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The Future of Tips

digital screen with suggested tip amounts
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When did it become expected to shell out a 25% gratuity for soggy takeout fries?

The screen reads: “Add a tip: 18%. 20%. 25%.” For a takeout sack of burgers and soggy fries? C’mon. It takes extra taps to change it to 10% or zero. Instead, we sheepishly tip and feel resentful. Using Internal Revenue Service data, I extrapolate that tipping has almost doubled since 2013, when San Francisco-based Square turned iPads into cash registers with suggested tips.

Now tips have turned political. Donald Trump recently declared in Nevada: “When I get to office, we are going to not charge taxes on tips.” In 2018 the IRS noted $38 billion in reported tips. Will insurance agents now insist on their pay in tips? Lawyers? Doctors? I’d certainly like my pay as tax-free gratuities.

Nearly five million Americans work for tips. Almost 70% of them are women. But according to a 2023 Bankrate survey, two-thirds of Americans have a negative view of tipping, probably because we’ve been inundated.

Why do we tip? London taverns in the 17th century suggested tipping “To Insure Promptitude.” Now it’s the cheeky “To insure prompt service.” Tipping spread to the U.S. in the 19th century. In 1899 the New York Times called it the “vilest of imported vices.” Probably so. The Pullman Company hired former slaves as porters at low wages. They mainly worked for tips. Wealthy Americans obliged.

One study reveals that we tip because it’s a “social norm,” to “show gratitude,” and to “avoid feeling guilty.” Those answers ring true, but reasons also include the expectation of “poor future service if I don’t tip,” and that “the waiter may yell at me.” Those feel even truer.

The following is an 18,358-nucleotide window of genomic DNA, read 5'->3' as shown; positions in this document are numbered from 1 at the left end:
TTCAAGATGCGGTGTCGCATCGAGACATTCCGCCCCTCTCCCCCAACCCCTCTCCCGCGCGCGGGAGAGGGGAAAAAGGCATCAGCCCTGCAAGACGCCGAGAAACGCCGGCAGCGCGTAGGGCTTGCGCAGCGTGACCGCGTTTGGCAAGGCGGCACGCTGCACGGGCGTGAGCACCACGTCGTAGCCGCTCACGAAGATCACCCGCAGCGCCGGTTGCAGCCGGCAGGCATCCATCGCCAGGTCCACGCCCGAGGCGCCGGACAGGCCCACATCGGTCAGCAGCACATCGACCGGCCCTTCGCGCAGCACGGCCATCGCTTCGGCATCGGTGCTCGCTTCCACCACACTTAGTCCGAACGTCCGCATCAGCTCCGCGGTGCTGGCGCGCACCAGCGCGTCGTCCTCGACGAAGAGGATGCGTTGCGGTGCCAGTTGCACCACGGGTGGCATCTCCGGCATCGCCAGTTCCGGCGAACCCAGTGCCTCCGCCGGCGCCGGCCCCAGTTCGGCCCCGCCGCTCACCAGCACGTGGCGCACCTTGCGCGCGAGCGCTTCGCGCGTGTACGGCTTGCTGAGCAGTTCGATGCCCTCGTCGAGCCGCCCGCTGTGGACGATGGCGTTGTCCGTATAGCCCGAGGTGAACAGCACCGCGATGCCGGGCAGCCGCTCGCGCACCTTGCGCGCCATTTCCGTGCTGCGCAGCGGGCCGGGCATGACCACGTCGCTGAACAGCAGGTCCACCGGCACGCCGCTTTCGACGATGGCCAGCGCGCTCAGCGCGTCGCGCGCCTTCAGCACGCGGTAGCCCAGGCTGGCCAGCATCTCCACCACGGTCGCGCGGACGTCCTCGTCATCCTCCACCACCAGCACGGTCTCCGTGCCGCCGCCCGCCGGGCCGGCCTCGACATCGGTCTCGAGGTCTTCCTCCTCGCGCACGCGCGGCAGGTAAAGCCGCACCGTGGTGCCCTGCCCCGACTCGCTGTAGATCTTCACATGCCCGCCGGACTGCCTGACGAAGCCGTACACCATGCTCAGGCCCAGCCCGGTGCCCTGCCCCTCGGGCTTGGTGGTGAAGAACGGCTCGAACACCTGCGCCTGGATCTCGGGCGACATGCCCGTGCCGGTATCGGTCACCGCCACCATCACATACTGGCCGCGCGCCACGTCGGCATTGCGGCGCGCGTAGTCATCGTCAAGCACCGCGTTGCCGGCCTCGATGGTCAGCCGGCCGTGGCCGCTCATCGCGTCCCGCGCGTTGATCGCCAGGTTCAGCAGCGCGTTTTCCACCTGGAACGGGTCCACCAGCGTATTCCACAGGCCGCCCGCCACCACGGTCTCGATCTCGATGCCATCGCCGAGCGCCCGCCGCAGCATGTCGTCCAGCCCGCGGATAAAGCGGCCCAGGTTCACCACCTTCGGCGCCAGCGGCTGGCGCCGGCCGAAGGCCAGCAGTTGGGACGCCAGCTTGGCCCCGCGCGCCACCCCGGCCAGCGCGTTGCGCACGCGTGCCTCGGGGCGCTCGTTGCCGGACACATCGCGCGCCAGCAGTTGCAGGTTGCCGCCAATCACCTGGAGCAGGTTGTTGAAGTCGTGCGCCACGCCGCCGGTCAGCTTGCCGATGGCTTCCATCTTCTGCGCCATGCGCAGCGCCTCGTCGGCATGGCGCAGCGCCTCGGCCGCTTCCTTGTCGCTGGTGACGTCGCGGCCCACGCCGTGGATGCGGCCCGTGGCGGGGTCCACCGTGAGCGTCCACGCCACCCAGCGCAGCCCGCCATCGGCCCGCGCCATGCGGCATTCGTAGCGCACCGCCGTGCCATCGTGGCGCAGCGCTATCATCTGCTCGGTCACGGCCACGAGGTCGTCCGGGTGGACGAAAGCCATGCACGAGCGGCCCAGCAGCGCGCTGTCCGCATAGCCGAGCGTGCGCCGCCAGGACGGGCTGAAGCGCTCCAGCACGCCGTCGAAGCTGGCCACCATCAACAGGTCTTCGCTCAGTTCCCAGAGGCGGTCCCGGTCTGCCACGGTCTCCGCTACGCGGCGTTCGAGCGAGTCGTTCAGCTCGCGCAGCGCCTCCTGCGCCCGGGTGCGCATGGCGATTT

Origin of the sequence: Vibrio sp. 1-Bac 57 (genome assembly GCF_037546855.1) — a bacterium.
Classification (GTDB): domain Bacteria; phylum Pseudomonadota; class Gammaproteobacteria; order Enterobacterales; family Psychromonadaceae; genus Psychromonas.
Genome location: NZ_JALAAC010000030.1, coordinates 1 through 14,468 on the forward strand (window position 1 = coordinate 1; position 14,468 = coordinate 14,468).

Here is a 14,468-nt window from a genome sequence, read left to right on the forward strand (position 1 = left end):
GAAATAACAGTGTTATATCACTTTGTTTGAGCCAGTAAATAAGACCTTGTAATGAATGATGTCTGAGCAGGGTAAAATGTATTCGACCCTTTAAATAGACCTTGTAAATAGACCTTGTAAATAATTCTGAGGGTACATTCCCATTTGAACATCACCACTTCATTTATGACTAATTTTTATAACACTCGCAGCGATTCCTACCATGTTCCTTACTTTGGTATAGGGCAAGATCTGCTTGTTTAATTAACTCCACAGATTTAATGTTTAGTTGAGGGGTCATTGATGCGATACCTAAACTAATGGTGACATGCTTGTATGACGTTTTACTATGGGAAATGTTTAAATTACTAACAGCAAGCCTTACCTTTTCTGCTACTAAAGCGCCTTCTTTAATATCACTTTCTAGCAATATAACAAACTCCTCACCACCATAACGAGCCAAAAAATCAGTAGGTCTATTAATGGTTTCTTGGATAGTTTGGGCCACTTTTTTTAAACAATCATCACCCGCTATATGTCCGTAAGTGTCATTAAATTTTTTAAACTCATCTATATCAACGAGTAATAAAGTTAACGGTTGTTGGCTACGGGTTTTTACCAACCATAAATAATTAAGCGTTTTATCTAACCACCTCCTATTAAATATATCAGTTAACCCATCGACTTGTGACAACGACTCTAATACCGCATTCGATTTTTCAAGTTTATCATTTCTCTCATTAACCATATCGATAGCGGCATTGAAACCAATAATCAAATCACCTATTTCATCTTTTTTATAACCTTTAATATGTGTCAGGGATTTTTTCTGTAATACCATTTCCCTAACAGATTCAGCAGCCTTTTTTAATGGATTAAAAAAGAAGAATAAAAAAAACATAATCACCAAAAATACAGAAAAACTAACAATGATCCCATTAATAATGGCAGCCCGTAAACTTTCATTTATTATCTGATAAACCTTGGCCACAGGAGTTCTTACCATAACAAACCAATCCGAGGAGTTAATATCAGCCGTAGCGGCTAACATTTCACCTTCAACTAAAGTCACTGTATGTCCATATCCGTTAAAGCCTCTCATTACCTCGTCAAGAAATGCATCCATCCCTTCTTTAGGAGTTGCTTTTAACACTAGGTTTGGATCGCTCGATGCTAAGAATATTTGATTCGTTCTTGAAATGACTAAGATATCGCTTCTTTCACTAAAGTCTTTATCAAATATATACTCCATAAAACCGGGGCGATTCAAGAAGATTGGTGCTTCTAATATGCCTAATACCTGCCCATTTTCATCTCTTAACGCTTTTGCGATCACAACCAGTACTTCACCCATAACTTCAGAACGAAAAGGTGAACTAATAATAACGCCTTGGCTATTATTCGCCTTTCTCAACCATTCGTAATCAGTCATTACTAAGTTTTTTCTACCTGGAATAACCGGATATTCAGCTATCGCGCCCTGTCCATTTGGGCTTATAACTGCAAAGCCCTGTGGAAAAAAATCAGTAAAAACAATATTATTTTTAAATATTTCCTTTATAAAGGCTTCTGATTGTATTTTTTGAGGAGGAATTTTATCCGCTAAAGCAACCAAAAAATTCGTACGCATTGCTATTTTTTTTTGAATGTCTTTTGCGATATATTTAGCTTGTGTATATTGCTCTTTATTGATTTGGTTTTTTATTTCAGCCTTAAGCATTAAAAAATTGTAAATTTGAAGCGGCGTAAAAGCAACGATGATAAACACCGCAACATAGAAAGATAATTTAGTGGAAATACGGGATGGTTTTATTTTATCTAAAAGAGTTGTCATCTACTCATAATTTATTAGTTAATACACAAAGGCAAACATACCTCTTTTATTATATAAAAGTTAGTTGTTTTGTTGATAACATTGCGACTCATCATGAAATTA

My uncle Wilbur was getting bad service in Florida. He flagged down the waiter, “Excuse me, are you expecting a tip?” “Well, yes sir. Yes I am,” the waiter replied. “Well then hurry up and get my wife another vodka and tonic that I’ve been trying to order for the past 15 minutes.” The waiter scrambled. If only it worked that way every time. I have a friend who, after terrible service, would write on the credit card receipt’s tip line, “Bare wires cause fires.” Helpful tip, actually.

One of my first jobs, at 16, was as a carhop (no roller skates) at Stewart’s Root Beer delivering trays to car windows with food and root beer. No tip? We called that getting “zapped.” Minimum wage was $2.10 an hour, but we got paid $1 an hour, plus tips (some weekends we could make $8 or more an hour.) So I always tip, although these days more often reluctantly.

Under the Fair Labor Standards Act, employers receive a tip credit between $2.13 per hour and the federal minimum wage of $7.25. So yes, your tip pays part of workers’ base salaries.

California doesn’t allow tip credits. Workers receive a minimum wage of at least $16 plus all tips. No wonder prices are so high. And California restaurants sneak on fees, like the 6% “SF Health Care Security Ordinance” surcharge. I’ve heard diners tipping 14% instead of 20%. A more honest approach would be to increase prices by 6%. On Monday, S.B. 478 goes into effect, prohibiting drip pricing, meaning prices that are only a portion of what someone actually pays because of fees. Uber Eats and DoorDash are exempt—they can keep larding on fees. New York and Seattle now mandate food-delivery pay increases, and orders are dropping. No surprise. Price, including tips, matters.

Does Donald Trump tip? In 2019 he was photographed boarding Air Force One with $20 bills hanging out of his pants pocket. He explained, “I do like leaving tips at the hotel. You know, I like to carry a little something.” He recently signed one of his bills in Philadelphia for a boy with a blond wig dressed as him.

Celebrities need to be careful tippers. Basketball superstar Michael Jordanreportedly got heat for tipping a Las Vegas waitress only a $5 chip for a drink at a poker table. Hockey legend Wayne Gretzky allegedly grabbed a $100 chip from Mr. Jordan’s stack and put it on the waitress’s tray, saying, “That’s how we tip in Las Vegas.”

I recently hailed a Waymo car in San Francisco and didn’t tip the driver—because there wasn’t one, a gentle reminder that automation often solves pricing problems. Americans don’t hate tipping. We hate that it’s expected, that you’re labeled a tightwad if you don’t tip. How do we get back to tipping being optional? For great service. For promptitude. Not for soggy takeout fries.

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Source: The Tyranny of Today’s Tipping – WSJ